He was an early 1900s pediatrician who developed the first soy-based baby formula, served as president of the American Pediatric Society, and extensively researched polio, a disease he would contract in his old age.
One hundred years later, the name “John Ruhrah” belongs to a Greektown elementary and middle school, remaining connected to kids, diverse and happily boisterous as they traipse to and from school and periodic neighborhood events such as tree-plantings or drain-stencilings.
“We’re not just a school that’s a factory where we bring kids in, go through instruction, and let them out,” said Margie Hatch, who began her work as community school coordinator at John Ruhrah Elementary and Middle School Aug. 1.
“The school is already doing a lot of the things a community school aims to do,” she said.
Known as a positive force in the neighborhood and a haven of sorts for the many immigrant parents whose children go there, Ruhrah is at a staggering 188 percent of student capacity while posting an astonishing staff turnover of zero.
Hatch’s position – she works full time at the school and is an employee of the Southeast Community Development Corp. – designates Ruhrah as one of the newest of Baltimore’s nearly 60 Community Schools, a program facilitated by the Family League of Baltimore in partnership with Baltimore City Public Schools and the city itself.
A community school coordinator, per the Family League web site, “develops partnerships with local community organization to create an environment where academics, enrichment, health and social supports, family engagement, youth and community development improve student well-being.”
The elements are all there; Hatch will assist in bringing them together.
“There’s a lot going on all the time,” she said, noting that parental involvement is particularly high.
“What makes this school really unique is parents are able to be present throughout the day, and not just because they have a meeting with a teacher or administrator,” she said.
The dynamic renders Ruhrah a sort of hub for the community, an event location where families can be found even during off school hours.
Hatch is implementing a two-year action plan to improve or enhance the school’s performance in several key areas, including parent involvement.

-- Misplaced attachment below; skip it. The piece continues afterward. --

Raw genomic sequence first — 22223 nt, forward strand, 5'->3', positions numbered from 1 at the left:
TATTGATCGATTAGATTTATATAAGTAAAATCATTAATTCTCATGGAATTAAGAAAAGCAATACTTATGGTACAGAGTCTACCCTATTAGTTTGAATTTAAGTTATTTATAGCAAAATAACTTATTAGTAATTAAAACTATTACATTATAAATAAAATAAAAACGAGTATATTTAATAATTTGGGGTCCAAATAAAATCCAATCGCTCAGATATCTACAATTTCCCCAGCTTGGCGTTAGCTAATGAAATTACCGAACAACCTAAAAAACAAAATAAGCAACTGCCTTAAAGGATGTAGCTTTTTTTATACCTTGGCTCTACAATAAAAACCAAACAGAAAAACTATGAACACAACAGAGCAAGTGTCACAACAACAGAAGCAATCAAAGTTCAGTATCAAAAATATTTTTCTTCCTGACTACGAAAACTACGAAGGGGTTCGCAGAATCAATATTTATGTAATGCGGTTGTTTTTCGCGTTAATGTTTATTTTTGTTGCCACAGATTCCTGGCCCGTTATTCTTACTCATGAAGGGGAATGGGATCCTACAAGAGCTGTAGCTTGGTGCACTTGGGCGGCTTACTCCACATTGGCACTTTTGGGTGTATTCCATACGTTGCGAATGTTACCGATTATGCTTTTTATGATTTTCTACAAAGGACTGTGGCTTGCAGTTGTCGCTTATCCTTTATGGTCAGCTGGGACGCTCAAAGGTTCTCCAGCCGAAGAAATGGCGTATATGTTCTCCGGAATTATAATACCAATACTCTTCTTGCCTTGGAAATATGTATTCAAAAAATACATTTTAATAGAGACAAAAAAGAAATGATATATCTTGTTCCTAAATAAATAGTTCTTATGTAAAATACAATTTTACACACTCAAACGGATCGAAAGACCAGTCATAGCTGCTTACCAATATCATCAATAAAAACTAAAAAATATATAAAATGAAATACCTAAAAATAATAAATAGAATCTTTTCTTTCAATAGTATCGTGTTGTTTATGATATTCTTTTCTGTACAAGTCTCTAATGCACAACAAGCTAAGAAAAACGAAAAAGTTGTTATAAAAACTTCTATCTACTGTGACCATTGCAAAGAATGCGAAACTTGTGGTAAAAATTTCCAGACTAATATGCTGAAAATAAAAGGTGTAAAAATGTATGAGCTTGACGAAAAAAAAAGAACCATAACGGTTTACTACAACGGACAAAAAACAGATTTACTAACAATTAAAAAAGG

“We have parents that show up to events, and that’s great,” she said. “The next step is parent leadership. It would be great if they could get involved in our PTA organization, volunteer at the food bank, help at school events and even train new parents coming into the school.”
With a large immigrant population, Hatch will concentrate her efforts in that area as well, improving families’ access to immigration and legal services as well as English language learning for both parents and children.
A large part of Hatch’s role is connecting families with available services. Johns Hopkins Central SOL, an organization dedicated specifically to Latino health and mental health, already periodically visits the school to offer blood pressure checks, vision tests and other screening services.
“I’d like to get them in the building more often,” Hatch said.
Likewise, partnerships with Hope Health Services and Baltimore City Public Schools’ Newcomer Project will support students’ and parents’ mental health, the latter organization focusing on those who arrived unaccompanied in the U.S.
Sometimes, Hatch acknowledged, it’s just about having fun. Every Community School has a designated out-of-school-time partner, and at Ruhrah, Education Based Latino Outreach will occupy children in kindergarten through grade 5 with its Mi Segunda Casa program.
Soccer Without Borders, which offers tutoring and homework help as well as athletics, will be there for the older kids.
For those families ready to make the next step, the publisher Houghton Mifflin Harcourt has chosen Ruhrah as a pilot school for its Family Engagement workshop series.
“The idea is if we provide training for parents, they can be more engaged in their children’s education and improve outcomes,” Hatch said, adding that there will likely be 90 participants in the program, dedicated to English language learners.
At least one student and one parent would attend from each participating family. Topics include the school’s expectations, learning to be a good students, home support, preparing students for assessments and technology as a learning tool.
On top of everything else she is trying to accomplish, Hatch has a biggie. This school year is the last before students are moved out of the building – location yet to be determined – for at least two years, while Ruhrah is rebuilt under the city’s 21st Century Schools plan, increasing capacity and updating the facility.
“I hope during the process we can make parents feel more connected to the school, so they stay connected when the school moves,” Hatch said.